Some exceptions do exist; our sister company NTT Docomo is one of the few industry players to have stabilised and even grown revenues in recent years through strategic investments in value added offerings such as the +d loyalty platform, expanded digital lifestyle offerings with partners and carrier billing and payments solutions. Their success stems from concrete customer needs which are being addressed more effectively through the combination of NTT Docomo’s assets and (often) other providers who contribute to a broader value system.

Digital DNA and ways of working have a strong part to play in enabling this new business: clearly strategic intent and robust analysis are important in identifying opportunities (and threats) in the market place, but “test and learn” approaches remain crucial to establishing  value to the customer rapidly and then scaling when  traction is achieved.

In our view, the opportunity remains for a few selected communications providers to be at the heart of the so called digital eco-system, not just as an connectivity enabler, but also as a value-adding partner, combining and bundling offerings from across industries that uses the unique data that telcos have to provide relevant and value adding new services to end customers and enterprises; which leads on to the final transformation play:

Play 4: Embrace the open service eco-system

In a world of digital unicorns, the appeal of so called platform businesses which enable multi-sided value exchange are clear, but they are also rare.

To have an opportunity to benefit from this new economy, operators must immerse themselves in it. For many this has already started with the innovation labs teams, startup scouting and open innovation competitions as well as partnerships with the tech giants. For the select few, it will also result in co-creation opportunities, joint ventures and targeted opportunities for in house proposition development and bundling, which moves it into the main stream of the organisation, But to have a chance of even spotting the opportunity, organisations need to establish a more comprehensive approach to the full innovation lifecycle from scouting right through to industrialisation.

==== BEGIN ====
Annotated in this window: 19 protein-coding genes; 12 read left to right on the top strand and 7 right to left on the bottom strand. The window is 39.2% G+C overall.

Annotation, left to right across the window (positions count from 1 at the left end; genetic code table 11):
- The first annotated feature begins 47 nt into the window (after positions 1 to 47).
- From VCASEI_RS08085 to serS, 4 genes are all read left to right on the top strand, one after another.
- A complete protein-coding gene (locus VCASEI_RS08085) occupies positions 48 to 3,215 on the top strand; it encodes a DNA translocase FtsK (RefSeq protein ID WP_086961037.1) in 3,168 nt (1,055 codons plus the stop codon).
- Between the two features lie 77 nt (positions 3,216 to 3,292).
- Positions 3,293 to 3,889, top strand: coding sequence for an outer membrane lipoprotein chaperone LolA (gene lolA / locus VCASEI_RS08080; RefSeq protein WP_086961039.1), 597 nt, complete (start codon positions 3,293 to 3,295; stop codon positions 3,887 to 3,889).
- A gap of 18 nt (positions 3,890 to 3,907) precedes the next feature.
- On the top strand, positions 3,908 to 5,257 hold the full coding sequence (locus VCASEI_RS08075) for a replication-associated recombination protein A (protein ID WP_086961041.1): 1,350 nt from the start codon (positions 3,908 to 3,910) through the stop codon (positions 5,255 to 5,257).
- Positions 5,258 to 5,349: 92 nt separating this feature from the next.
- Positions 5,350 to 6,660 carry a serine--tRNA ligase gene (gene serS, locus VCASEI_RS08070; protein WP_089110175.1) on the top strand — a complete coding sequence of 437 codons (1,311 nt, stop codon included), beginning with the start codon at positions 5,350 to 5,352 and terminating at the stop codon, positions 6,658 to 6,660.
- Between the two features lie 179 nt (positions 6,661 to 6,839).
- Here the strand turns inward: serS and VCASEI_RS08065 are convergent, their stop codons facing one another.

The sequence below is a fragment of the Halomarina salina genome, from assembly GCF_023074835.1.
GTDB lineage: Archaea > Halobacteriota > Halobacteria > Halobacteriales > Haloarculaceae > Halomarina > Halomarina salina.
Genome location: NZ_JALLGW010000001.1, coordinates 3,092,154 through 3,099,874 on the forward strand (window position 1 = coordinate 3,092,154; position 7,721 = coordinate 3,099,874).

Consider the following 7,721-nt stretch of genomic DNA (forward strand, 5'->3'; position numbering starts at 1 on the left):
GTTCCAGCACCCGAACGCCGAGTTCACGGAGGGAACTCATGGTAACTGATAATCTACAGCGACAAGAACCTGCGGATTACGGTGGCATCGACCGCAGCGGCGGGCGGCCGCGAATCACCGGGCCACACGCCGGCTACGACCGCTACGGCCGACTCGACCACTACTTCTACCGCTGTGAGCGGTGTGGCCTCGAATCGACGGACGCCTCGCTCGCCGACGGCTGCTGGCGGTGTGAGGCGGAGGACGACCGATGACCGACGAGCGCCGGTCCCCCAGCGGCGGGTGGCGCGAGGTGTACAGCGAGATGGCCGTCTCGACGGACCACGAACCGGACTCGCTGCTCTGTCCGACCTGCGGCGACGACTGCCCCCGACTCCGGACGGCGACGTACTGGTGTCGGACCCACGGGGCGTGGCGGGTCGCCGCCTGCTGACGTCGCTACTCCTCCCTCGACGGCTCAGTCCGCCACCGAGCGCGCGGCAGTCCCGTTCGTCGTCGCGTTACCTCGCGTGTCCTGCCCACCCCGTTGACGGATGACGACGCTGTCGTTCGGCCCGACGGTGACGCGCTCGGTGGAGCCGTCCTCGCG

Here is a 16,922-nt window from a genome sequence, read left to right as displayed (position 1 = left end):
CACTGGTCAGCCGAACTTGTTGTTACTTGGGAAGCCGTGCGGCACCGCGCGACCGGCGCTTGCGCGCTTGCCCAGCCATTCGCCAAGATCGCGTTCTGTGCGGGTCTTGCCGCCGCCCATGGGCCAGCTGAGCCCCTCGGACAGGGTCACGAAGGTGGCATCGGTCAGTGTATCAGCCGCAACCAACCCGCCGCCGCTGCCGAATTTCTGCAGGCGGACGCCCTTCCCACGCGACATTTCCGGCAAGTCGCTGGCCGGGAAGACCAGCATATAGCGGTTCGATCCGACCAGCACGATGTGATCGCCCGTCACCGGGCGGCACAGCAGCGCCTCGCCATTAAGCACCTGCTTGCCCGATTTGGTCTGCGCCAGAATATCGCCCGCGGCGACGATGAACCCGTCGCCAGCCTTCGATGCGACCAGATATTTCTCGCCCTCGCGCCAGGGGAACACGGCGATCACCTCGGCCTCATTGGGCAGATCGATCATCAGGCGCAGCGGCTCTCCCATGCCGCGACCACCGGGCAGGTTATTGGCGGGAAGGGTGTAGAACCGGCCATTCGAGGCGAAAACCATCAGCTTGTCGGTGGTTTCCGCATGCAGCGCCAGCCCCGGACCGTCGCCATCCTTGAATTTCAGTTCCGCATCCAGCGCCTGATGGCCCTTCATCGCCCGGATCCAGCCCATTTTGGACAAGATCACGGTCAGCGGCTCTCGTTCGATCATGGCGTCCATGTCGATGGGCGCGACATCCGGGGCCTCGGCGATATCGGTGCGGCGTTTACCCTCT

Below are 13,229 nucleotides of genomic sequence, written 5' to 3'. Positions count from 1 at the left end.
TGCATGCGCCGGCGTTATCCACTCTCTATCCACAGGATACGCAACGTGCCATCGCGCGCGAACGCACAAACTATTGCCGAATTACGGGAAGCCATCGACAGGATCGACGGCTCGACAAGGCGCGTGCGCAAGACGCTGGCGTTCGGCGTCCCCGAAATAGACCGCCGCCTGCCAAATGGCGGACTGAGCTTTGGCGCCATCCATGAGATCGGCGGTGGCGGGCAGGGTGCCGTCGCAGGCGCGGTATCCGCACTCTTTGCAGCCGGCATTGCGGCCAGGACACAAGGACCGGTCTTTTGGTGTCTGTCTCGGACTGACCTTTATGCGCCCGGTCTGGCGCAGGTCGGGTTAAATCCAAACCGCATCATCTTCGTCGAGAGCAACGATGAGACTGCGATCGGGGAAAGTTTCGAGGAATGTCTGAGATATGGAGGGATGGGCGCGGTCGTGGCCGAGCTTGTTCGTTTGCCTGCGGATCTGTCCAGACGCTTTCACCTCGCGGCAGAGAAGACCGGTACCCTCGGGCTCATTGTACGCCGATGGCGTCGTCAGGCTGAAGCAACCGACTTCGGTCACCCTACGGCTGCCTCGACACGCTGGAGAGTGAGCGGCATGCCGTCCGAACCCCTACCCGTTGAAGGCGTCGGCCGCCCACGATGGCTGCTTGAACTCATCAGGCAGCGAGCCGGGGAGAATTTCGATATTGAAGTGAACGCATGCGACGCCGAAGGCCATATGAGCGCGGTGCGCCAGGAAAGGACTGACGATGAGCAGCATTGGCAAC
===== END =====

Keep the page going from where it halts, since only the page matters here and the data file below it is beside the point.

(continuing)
The move to open up network and commercial services is simply the next logical step on this journey, and it is, of course, not without its risks: API level access to core services enables third parties to create value and potentially reap the rewards alone. However, it is our conviction that the operators who create simple, scalable services (from access to pricing and commercial onboarding) and help the community build on them rapidly, will be the ones who are best placed to monetise themselves. You have to be in it, to win it!

Spotlight on Next Generation Service for Digital CSPs

Historically, operators have focused significant efforts into the delivery of channels sales enablement and commerce platforms to drive revenue growth, often to the detriment of in-life service. However, arguably it is precisely in this area that lasting customer differentiation will be achieved.

Whether it is the brilliant and memorable onboarding process (that according to our assessment has a disproportionately high impact on NPS and churn propensity) or the proactive notification of localised services that are relevant in that moment for the user, opportunities abound to create impactful brand affirming experiences.